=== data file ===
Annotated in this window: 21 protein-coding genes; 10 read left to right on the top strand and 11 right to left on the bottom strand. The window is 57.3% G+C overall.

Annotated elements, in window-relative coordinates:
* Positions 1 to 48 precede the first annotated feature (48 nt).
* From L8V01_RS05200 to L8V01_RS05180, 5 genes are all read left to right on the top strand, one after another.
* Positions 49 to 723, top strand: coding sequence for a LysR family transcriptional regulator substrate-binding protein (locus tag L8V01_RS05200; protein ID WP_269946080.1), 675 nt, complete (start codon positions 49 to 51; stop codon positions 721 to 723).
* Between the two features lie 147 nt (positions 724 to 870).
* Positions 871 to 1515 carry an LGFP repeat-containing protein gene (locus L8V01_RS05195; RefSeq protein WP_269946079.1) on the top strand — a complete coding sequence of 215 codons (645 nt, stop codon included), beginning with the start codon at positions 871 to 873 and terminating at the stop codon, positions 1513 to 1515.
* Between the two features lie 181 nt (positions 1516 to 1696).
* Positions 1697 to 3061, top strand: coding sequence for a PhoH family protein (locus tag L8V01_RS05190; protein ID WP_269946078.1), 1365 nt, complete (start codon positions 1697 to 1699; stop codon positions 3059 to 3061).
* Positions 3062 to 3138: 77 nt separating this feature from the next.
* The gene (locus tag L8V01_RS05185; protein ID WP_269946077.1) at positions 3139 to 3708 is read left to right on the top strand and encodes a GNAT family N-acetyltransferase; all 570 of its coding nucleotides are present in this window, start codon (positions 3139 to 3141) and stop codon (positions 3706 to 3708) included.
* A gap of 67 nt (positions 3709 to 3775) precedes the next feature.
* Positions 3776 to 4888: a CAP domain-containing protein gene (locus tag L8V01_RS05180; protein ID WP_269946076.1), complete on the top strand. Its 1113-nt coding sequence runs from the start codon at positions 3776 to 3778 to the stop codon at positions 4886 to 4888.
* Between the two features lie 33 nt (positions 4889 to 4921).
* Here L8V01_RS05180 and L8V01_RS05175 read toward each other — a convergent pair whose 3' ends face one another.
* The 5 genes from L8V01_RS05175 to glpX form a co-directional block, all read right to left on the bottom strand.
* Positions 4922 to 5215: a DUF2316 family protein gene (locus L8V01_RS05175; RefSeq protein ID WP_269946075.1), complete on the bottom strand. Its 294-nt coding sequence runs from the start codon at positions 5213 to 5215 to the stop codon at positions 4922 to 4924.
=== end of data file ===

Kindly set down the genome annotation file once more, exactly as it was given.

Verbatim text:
Annotated in this window: 21 protein-coding genes; 10 read left to right on the top strand and 11 right to left on the bottom strand. The window is 57.3% G+C overall.

Annotated elements, in window-relative coordinates:
* Positions 1 to 48 precede the first annotated feature (48 nt).
* From L8V01_RS05200 to L8V01_RS05180, 5 genes are all read left to right on the top strand, one after another.
* Positions 49 to 723, top strand: coding sequence for a LysR family transcriptional regulator substrate-binding protein (locus tag L8V01_RS05200; protein ID WP_269946080.1), 675 nt, complete (start codon positions 49 to 51; stop codon positions 721 to 723).
* Between the two features lie 147 nt (positions 724 to 870).
* Positions 871 to 1515 carry an LGFP repeat-containing protein gene (locus L8V01_RS05195; RefSeq protein WP_269946079.1) on the top strand — a complete coding sequence of 215 codons (645 nt, stop codon included), beginning with the start codon at positions 871 to 873 and terminating at the stop codon, positions 1513 to 1515.
* Between the two features lie 181 nt (positions 1516 to 1696).
* Positions 1697 to 3061, top strand: coding sequence for a PhoH family protein (locus tag L8V01_RS05190; protein ID WP_269946078.1), 1365 nt, complete (start codon positions 1697 to 1699; stop codon positions 3059 to 3061).
* Positions 3062 to 3138: 77 nt separating this feature from the next.
* The gene (locus tag L8V01_RS05185; protein ID WP_269946077.1) at positions 3139 to 3708 is read left to right on the top strand and encodes a GNAT family N-acetyltransferase; all 570 of its coding nucleotides are present in this window, start codon (positions 3139 to 3141) and stop codon (positions 3706 to 3708) included.
* A gap of 67 nt (positions 3709 to 3775) precedes the next feature.
* Positions 3776 to 4888: a CAP domain-containing protein gene (locus tag L8V01_RS05180; protein ID WP_269946076.1), complete on the top strand. Its 1113-nt coding sequence runs from the start codon at positions 3776 to 3778 to the stop codon at positions 4886 to 4888.
* Between the two features lie 33 nt (positions 4889 to 4921).
* Here L8V01_RS05180 and L8V01_RS05175 read toward each other — a convergent pair whose 3' ends face one another.
* The 5 genes from L8V01_RS05175 to glpX form a co-directional block, all read right to left on the bottom strand.
* Positions 4922 to 5215: a DUF2316 family protein gene (locus L8V01_RS05175; RefSeq protein ID WP_269946075.1), complete on the bottom strand. Its 294-nt coding sequence runs from the start codon at positions 5213 to 5215 to the stop codon at positions 4922 to 4924.